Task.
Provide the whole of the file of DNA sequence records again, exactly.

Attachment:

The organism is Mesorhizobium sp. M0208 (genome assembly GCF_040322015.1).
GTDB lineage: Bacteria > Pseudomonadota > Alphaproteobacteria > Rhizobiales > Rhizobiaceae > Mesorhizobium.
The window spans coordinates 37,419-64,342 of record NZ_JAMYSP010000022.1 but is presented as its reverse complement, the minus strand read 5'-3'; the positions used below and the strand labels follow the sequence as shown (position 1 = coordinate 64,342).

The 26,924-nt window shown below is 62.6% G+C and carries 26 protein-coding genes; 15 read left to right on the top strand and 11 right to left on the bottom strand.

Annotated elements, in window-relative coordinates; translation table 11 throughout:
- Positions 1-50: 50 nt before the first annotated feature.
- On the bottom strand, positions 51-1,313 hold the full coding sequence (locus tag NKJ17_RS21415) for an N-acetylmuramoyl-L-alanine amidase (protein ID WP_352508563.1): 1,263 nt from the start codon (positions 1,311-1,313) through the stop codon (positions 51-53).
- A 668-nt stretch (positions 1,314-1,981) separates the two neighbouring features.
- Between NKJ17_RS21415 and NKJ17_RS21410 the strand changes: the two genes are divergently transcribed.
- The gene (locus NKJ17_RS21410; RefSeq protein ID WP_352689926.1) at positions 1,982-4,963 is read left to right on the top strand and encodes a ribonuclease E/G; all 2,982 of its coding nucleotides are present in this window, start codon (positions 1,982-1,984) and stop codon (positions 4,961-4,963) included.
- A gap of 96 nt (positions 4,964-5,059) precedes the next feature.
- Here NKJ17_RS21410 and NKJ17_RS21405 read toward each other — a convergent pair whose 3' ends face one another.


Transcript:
The organism is Mesorhizobium sp. M0208 (genome assembly GCF_040322015.1).
GTDB lineage: Bacteria > Pseudomonadota > Alphaproteobacteria > Rhizobiales > Rhizobiaceae > Mesorhizobium.
The window spans coordinates 37,419-64,342 of record NZ_JAMYSP010000022.1 but is presented as its reverse complement, the minus strand read 5'-3'; the positions used below and the strand labels follow the sequence as shown (position 1 = coordinate 64,342).

The 26,924-nt window shown below is 62.6% G+C and carries 26 protein-coding genes; 15 read left to right on the top strand and 11 right to left on the bottom strand.

Annotated elements, in window-relative coordinates; translation table 11 throughout:
- Positions 1-50: 50 nt before the first annotated feature.
- On the bottom strand, positions 51-1,313 hold the full coding sequence (locus tag NKJ17_RS21415) for an N-acetylmuramoyl-L-alanine amidase (protein ID WP_352508563.1): 1,263 nt from the start codon (positions 1,311-1,313) through the stop codon (positions 51-53).
- A 668-nt stretch (positions 1,314-1,981) separates the two neighbouring features.
- Between NKJ17_RS21415 and NKJ17_RS21410 the strand changes: the two genes are divergently transcribed.
- The gene (locus NKJ17_RS21410; RefSeq protein ID WP_352689926.1) at positions 1,982-4,963 is read left to right on the top strand and encodes a ribonuclease E/G; all 2,982 of its coding nucleotides are present in this window, start codon (positions 1,982-1,984) and stop codon (positions 4,961-4,963) included.
- A gap of 96 nt (positions 4,964-5,059) precedes the next feature.
- Here NKJ17_RS21410 and NKJ17_RS21405 read toward each other — a convergent pair whose 3' ends face one another.